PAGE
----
Who will tilt the scales in the NBA Finals?

Clay Kallam

Clay Kallam

First, let’s start with the obvious: Nobody heads to the arena and says to himself, “You know, I think I want to play badly tonight.”

As the uniform goes on, there are thoughts of hitting the game-winning jumper, or stealing the ball with the outcome on the line.

But inevitably, some guys play well, and some guys don’t. It could be because of an injury, or maybe some foul trouble, or some bad luck, or maybe just because that’s what the basketball gods decreed. Now it goes without saying that Steph Curry and Jayson Tatum have to deliver in this series, but here some other key players to watch, because it’s the variability in their performances that are more likely to determine the outcome.

Jordan Poole: Poole plays ultra-cool, ultra-confident, and has hit big shot after big shot for the Warriors all year long. He’s gone in and out of the starting lineup, and hasn’t let it get to him. He just plays his 30+ minutes, uses those long limbs to get to the rim and drops in at least one impossible three a game.

But Poole can’t guard a parked car, and every Boston Celtic knows it. As soon as Poole steps on the court, the Celtics are going to hunt him down and make him defend. Tatum’s eyes will light up as soon as he sees Poole in front of him, and even Grant Williams is going to feel like a scorer when he’s isolated on number three.

Which means that not only does Poole need to bring his A offensive game to the Finals, he also needs to find a way to come up with a gentleman’s C as well – because if he gets worked on defense, it won’t matter how many points he scores.

Robert Williams: This is all about Williams’ gimpy knee. If he is somehow at 100%, or even close, then he creates problems for Golden State on both ends of the floor. On defense, he is a great shotblocker and will be able to nullify a lot of the back cuts and Poole drives that killed Dallas and Memphis. On offense, his shooting percentage was a mind-boggling 73.6% -- granted, anything outside three feet was like a half-court shot in his mind, but still, that’s a pretty good number.

If Williams can’t play, or is ineffective, then the defensive rim-protecting role shifts to Al Horford, which will wear down the 36-year-old and most likely hurt him at the other end.

Otto Porter, Jr.: Speaking of health, Porter’s might be the most important in the series. He has simply been a revelation for Golden State this year, hitting big shots and defending with intelligence.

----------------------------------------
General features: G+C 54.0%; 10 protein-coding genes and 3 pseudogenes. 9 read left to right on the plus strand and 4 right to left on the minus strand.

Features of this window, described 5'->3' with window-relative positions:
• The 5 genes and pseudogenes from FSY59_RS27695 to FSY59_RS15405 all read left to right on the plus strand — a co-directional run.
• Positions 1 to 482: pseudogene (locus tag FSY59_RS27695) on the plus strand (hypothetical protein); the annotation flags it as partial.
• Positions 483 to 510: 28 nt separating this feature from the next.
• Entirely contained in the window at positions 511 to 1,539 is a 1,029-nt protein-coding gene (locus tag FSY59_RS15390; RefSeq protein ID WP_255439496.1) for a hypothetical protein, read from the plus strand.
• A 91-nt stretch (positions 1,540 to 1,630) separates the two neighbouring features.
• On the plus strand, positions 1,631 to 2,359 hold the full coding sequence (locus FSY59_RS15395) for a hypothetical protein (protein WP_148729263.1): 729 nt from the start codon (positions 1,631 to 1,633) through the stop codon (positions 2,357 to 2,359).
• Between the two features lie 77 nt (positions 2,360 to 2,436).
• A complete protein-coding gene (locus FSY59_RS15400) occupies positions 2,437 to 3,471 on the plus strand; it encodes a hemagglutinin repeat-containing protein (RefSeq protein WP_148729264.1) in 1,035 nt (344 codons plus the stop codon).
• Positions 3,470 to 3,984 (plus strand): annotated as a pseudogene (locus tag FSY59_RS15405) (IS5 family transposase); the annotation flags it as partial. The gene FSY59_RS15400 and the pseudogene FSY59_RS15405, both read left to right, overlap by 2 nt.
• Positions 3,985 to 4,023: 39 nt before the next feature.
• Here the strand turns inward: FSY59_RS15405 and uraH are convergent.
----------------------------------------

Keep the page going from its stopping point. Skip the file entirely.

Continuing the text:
But Porter is also as fragile as a debutante’s ego, and he could easily wind up being a non-factor. If, however, he can play 15 to 20 minutes a game, and slow down Jaylen Brown, he could turn the series around.

Marcus Smart: So Smart is the Defensive Player of the Year – or so the voters say. There’s not much doubt that Draymond Green is really the DPOY, and Robert Williams is the best and most important defender on the Celtics, but both missed large parts of the season, so Smart defaulted into the award.

Now Smart is a good defender, but he has a bum ankle. And more important, his ability to guard Curry is dependent on how physical the officials allow him to be. This is not an implied criticism of the refs – it’s just part of the game. If the tone of the series is set so that Smart can use his strength on Curry on every cut and every possession, Smart will inevitably wear down the older, smaller man. But if the calls are tight, and Smart gets a game-one call for bumping Curry on a cut through the lane, Smart will have his hands more than full trying to guard Steph.

Andrew Wiggins: The number one overall pick in 2014, Wiggins will likely define his career in this series. No pressure, right?

He will be the primary defender on Tatum, and he absolutely has to knock down jumpers to keep the floor spread. If Tatum torches him, or his three-point shot takes an early flight to the Bahamas, or both, the Warriors are toast. If he puts together the best series of his career, he’s cemented his legacy as an elite NBA player and the Warriors win another title – and incidentally he’s earned himself more money than a Russian oligarch.

No pressure, right?

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Clay Kallam is a lifelong East Bay resident who spent several decades in local journalism -- and still writes for Diablo Magazine (among others). Over the years, he has covered just about every aspect of life in the Bay Area, from rock-and-roll to the arts to political coverage to food to sports. On the food front, he does not claim to be a critic, but rather someone who enjoys a good meal, a well-made drink and a nice red wine. As for sports, he has written for national publications (including Sports Illustrated and Slam) and covers girls' basketball across the nation for MaxPreps. He is a high school coach and a serious fan of the local teams -- and savored every minute of the Giants' and Warriors' championships. He graduated from Acalanes, UC Santa Barbara (ancient history) and Cal (philosophy). He lives in Walnut Creek with his wife Maggi, who takes many of the food photos. He appreciates his readers and is always happy to talk about anything he's written. His food experiences can be found at #dishdining on Instagram, and emails can be sent to claykallam@gmail.com.

Walnut Creek, CA

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